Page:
With last weekend’s snowfall mostly melted, I notice many silk tree seed pods lying on the grass. Some are empty, and some still contain their brown seeds.
Silk tree is a native of Asia that was imported to North America in 1745. It's a pretty tree with delicate, feathery foliage that makes pink puffs of flowers in July in my yard.
|This is a photo from Texas. Mine don't flower this densely|
Silk tree spreads especially in disturbed ground and is now invasive in the southeast US. It has a number of characteristics that enable invasiveness: it produces a lot of seeds, it’s a legume, so it can extract nitrogen from low-nutrient soil, and if reproducing by seeds fails, it can also spread vegetatively from root fragments.
Its seeds require scarification (breaking through the seed coat mechanically, chemically or with heat or cold) to sprout and without this can stay dormant for many years before germinating, which allows them to seize growth opportunities when they arise. The seeds are efficiently dispersed, initially by gravity, secondarily by wind, water and animals.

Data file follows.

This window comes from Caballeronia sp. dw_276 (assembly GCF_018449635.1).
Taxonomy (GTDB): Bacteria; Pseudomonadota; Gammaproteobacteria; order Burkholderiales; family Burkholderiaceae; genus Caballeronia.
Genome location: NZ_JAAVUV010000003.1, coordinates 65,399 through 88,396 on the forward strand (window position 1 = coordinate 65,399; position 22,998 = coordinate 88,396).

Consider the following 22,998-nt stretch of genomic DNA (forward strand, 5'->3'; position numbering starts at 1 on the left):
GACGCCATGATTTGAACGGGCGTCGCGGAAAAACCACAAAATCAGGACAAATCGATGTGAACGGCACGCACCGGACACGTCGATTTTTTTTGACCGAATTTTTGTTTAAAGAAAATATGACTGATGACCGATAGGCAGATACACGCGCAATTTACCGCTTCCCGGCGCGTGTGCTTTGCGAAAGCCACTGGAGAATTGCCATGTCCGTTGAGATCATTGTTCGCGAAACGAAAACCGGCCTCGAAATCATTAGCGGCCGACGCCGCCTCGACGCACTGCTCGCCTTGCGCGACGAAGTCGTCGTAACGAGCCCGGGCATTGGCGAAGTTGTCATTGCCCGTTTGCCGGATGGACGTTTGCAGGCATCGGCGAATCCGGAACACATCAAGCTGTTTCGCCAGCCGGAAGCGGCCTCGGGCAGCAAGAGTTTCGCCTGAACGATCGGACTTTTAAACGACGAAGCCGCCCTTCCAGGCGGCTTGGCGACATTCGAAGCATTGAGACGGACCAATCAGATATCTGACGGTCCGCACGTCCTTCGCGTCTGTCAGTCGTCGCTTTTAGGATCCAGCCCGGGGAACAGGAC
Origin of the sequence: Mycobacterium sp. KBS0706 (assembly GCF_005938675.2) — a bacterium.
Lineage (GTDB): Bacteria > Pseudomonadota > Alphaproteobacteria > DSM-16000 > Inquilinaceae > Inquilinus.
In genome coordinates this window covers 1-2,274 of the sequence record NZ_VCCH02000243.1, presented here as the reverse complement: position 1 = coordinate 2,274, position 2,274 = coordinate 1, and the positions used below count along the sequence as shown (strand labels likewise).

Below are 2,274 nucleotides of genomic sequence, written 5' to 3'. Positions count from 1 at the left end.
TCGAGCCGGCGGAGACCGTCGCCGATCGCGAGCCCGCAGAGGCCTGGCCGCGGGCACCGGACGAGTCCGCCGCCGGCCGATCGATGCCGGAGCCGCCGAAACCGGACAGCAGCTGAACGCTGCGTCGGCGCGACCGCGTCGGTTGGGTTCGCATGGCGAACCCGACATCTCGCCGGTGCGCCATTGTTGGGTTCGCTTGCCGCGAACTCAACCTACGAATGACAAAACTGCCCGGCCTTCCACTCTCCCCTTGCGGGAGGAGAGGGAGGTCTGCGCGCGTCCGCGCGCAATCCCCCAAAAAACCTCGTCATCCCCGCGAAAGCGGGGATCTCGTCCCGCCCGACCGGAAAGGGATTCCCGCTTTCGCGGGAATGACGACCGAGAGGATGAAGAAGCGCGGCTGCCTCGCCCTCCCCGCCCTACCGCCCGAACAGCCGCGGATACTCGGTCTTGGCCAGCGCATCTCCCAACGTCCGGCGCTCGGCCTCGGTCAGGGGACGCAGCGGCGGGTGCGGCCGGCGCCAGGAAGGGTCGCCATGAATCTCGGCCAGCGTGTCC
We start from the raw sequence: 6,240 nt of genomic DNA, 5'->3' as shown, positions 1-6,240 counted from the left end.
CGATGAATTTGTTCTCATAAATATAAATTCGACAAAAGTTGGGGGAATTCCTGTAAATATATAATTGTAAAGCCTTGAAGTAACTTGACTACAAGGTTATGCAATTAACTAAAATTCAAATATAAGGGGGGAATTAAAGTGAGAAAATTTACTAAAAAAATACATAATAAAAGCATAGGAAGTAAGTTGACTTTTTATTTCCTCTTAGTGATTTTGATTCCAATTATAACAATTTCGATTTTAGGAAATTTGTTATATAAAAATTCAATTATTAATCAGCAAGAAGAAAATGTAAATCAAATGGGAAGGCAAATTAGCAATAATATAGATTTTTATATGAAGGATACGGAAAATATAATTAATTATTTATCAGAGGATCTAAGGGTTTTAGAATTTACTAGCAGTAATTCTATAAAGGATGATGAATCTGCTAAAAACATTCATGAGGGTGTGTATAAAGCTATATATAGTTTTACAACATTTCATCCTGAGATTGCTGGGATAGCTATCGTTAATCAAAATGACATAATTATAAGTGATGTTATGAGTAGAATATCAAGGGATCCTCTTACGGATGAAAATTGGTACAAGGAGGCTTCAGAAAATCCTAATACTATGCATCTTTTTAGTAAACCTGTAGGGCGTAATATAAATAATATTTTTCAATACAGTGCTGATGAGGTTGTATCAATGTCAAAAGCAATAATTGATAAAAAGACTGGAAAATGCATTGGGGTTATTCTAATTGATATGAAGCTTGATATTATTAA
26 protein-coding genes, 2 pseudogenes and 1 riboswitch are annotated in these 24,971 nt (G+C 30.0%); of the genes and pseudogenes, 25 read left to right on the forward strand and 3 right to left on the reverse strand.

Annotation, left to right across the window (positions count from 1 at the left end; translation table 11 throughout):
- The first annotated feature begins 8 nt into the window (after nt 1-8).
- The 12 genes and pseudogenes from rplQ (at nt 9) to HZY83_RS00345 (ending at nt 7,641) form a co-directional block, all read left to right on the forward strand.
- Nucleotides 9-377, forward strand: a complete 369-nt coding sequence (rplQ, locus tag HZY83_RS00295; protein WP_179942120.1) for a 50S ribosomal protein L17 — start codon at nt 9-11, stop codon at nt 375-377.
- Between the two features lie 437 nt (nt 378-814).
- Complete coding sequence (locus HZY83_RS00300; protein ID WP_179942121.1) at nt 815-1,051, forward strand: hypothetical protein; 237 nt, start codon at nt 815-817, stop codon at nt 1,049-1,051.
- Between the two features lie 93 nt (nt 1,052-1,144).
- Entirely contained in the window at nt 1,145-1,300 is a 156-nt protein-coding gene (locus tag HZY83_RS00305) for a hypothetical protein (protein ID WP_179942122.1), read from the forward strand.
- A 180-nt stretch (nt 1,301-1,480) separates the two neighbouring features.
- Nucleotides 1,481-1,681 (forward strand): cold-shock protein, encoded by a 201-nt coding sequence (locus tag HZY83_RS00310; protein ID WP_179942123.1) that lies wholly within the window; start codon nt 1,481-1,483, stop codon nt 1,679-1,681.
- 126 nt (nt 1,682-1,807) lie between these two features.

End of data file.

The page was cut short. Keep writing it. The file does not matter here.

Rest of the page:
That may explain why I’m finding the pods farther and farther from the tree, some at least 50 yards away on the other side of the house. More ominously, I see some have left our property and made it to neighbors’ lawns. I’ve found clusters near tree trunks, so it may be that squirrels or birds are carrying the pods away to eat the seeds and are dropping pods on the ground under the branches.
In this weekend’s thaw I’m picking up as many of the pods as I can and throwing them in the trash—I won’t compost them, because that would probably just distribute viable seeds wherever I spread compost.
I’ll be sorry to lose this pretty tree, but next spring I think I’ll have to cut it down.
|Beautiful but damned|